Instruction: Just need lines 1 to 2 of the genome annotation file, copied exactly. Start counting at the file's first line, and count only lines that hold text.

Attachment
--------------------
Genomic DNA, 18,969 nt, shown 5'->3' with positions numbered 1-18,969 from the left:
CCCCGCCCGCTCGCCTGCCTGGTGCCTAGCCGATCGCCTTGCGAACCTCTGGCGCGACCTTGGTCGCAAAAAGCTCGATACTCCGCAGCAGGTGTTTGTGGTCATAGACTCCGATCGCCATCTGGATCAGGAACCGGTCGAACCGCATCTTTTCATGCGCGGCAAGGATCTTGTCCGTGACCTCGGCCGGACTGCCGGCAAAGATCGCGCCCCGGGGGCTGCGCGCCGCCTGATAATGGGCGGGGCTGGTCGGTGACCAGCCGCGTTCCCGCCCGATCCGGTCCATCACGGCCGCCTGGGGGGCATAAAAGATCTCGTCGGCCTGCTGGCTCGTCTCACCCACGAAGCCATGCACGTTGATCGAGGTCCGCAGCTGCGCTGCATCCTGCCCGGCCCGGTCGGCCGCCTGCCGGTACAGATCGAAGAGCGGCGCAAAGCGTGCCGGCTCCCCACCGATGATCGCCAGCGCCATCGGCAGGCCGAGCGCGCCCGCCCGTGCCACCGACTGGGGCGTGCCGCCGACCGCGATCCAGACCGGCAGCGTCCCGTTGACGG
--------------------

Genomic DNA, 18,969 nt, shown 5'->3' with positions numbered 1-18,969 from the left:
CCCCGCCCGCTCGCCTGCCTGGTGCCTAGCCGATCGCCTTGCGAACCTCTGGCGCGACCTTGGTCGCAAAAAGCTCGATACTCCGCAGCAGGTGTTTGTGGTCATAGACTCCGATCGCCATCTGGATCAGGAACCGGTCGAACCGCATCTTTTCATGCGCGGCAAGGATCTTGTCCGTGACCTCGGCCGGACTGCCGGCAAAGATCGCGCCCCGGGGGCTGCGCGCCGCCTGATAATGGGCGGGGCTGGTCGGTGACCAGCCGCGTTCCCGCCCGATCCGGTCCATCACGGCCGCCTGGGGGGCATAAAAGATCTCGTCGGCCTGCTGGCTCGTCTCACCCACGAAGCCATGCACGTTGATCGAGGTCCGCAGCTGCGCTGCATCCTGCCCGGCCCGGTCGGCCGCCTGCCGGTACAGATCGAAGAGCGGCGCAAAGCGTGCCGGCTCCCCACCGATGATCGCCAGCGCCATCGGCAGGCCGAGCGCGCCCGCCCGTGCCACCGACTGGGGCGTGCCGCCGACCGCGATCCAGACCGGCAGCGTCCCGTTGACGG